Vol. 19, #2 - Health Care In Canada: What Makes Us Sick?



December 2013

In 1843, Charles Dickens wrote "A Christmas Carol." Most of us remember Ebenezer Scrooge and his visits from the Spirits of Christmas Past, Present, and Future. It is the deep resonating voice of the Spirit of Christmas Present that makes me reflect on Christmas 2013. The dialogue between the Spirit and Ebenezer begins:

Spirit: Will you profit from what I have shown you of the good in most men's heart?

Ebenezer: I don't know, how can I promise?

Spirit: If it's too hard a lesson for you to learn, then learn this lesson (he opens his cloak to reveal two small destitute children)

Ebenezer: Spirit, are these yours?

Spirit: These are man's, they cling to me for protection from their fetters. This boy is ignorance, this girl is want. Beware them both, but most of all beware this boy.

Ebenezer: Have they no refuge, no resource?

Spirit: Are there no prisons, are there no workhouses, are there no prisons, are there no workhouses...

In 2013, some one hundred and seventy years later, the Canadian Medical Association has given a powerful message to Canadians in their report, "What Makes Us Sick?" They argue that poverty is the biggest barrier to good health; that it is the main issue that must be addressed to improve the health of Canadians. It seems ironic that on the eve of the Holiday Season, when families come together to celebrate, share good company over delicious foods, that Charles Dickens' Spirit of Christmas Present is still with us.

Joey Edwardh

Executive Summary

Throughout the winter and spring of 2013, the Canadian Medical Association (CMA) conducted wide-ranging consultations to gather input on Canadians’ views on the social determinants of health. Public town hall meetings were held in Winnipeg, Hamilton, Charlottetown, Calgary, Montréal and St. John’s and were accompanied by an online consultation at www.healthcaretransformation.ca.

The process was framed around four questions aimed at determining what factors beyond the health care system influence health, what initiatives offset the negative impact of these determinants, what governments and health care providers should be doing to address these social determinants, and how equal access for all to the health care system can be achieved.

In every phase of the consultation, four main social determinants of health were identified by participants:

  • income
  • housing
  • nutrition and food security
  • early childhood development

Several other social determinants of health were mentioned, such as culture, the environment, education and health literacy.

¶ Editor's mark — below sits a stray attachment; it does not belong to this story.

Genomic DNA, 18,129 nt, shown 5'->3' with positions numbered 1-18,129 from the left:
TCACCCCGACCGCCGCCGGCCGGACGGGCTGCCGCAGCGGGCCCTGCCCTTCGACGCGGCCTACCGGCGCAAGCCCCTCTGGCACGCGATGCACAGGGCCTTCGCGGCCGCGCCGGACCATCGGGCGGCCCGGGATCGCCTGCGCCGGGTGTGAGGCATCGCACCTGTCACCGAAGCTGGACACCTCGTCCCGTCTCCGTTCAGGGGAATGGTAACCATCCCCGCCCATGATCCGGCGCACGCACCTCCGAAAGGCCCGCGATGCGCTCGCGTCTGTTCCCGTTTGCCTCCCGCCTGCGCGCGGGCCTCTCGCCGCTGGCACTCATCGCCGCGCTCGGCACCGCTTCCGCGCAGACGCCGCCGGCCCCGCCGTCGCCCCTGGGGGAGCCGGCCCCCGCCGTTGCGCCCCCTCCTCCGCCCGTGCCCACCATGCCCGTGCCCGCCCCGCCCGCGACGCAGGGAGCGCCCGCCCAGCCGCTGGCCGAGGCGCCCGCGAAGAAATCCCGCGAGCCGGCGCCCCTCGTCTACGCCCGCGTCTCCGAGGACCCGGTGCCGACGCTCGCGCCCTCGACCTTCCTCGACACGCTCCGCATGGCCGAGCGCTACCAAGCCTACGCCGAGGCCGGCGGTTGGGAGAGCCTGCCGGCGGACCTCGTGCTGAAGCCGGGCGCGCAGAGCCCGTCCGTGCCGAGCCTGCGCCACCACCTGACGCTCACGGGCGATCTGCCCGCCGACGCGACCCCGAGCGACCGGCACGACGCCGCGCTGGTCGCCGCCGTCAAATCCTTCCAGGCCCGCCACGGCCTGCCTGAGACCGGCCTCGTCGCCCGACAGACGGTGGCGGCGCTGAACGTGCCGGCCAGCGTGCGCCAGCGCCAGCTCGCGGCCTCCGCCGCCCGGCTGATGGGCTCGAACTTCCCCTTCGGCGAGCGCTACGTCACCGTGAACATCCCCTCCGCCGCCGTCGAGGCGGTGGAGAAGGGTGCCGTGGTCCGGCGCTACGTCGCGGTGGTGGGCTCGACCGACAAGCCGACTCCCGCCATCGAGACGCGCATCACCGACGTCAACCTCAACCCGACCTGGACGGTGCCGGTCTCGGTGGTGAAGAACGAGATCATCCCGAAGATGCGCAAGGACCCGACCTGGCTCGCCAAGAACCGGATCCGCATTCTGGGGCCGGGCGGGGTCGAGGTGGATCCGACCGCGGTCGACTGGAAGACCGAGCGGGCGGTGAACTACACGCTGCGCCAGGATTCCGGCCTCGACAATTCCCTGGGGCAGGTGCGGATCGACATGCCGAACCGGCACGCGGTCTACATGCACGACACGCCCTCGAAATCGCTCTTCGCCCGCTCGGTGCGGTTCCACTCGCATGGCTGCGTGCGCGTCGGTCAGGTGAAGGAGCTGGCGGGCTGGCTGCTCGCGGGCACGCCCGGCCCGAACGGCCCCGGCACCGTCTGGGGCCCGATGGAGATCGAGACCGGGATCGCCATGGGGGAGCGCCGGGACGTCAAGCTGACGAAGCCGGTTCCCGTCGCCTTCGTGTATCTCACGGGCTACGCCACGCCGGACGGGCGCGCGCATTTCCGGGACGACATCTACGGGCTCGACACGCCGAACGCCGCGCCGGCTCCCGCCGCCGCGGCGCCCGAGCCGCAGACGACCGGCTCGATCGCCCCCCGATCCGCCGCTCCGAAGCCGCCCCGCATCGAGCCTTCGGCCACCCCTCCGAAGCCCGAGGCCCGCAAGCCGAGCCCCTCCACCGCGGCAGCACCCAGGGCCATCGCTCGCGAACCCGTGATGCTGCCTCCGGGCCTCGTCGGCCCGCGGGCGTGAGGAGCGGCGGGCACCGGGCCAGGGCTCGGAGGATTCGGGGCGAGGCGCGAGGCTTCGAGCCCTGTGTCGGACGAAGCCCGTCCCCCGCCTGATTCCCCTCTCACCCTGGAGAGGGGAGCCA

Participants stressed that society, governments and health care providers all have an obligation to address such problems as poverty, inadequate housing and nutrition.

Because the health of indigenous peoples in Canada was seen as being particularly influenced by the social determinants of health, the CMA held a town hall meeting to address the challenges facing Aboriginal people and communities.

Several themes from the town hall meetings were summarized by CMA President Dr. Anna Reid:

  • Poverty is the most important issue and must be addressed.
  • Poverty can cause multiple morbidities and even influence early childhood neurologic development.
  • Mental health issues remain “the elephant in the room” and underlie many of the social determinants of health.
  • Governments need to be pressured to take action, but there is a clear role for citizens, physicians and communities to help deal with the problems.
  • The capacity of non-profit organizations to help is reaching the breaking point.
  • There is a link between a healthy society and a healthy economy.
  • Social initiatives need specific funding and should be viewed as investments.
  • There is a need to look at why society is willing to accept disparities.
  • Social inequities are a major cause of stress and insecurity.
  • The medical profession has the authority and voice to take leadership on these issues.
  • Canadian society has suffered from a lack of imagination, will and leadership to address social inequities.
  • The guaranteed annual income is a compelling concept and can have a positive impact on health outcomes.
  • Structural racism keeps Aboriginal people in poverty; this must be addressed to improve health outcomes for these communities.
  • The cost of doing nothing is very large, so reallocation of existing spending is important.

Based on the input received, clear areas of action have emerged:

Recommendation 1: That the federal, provincial and territorial governments give top priority to developing an action plan to eliminate poverty in Canada.

Recommendation 2: That the guaranteed annual income approach to alleviating poverty be evaluated and tested through a major pilot project funded by the federal government.

Recommendation 3: That the federal, provincial and territorial governments develop strategies to ensure access to affordable housing for low and middle-income Canadians.

Recommendation 4: That the “Housing First” approach developed by the Mental Health Commission of Canada to provide housing for people with chronic conditions causing homelessness should be continued and expanded to all Canadian jurisdictions.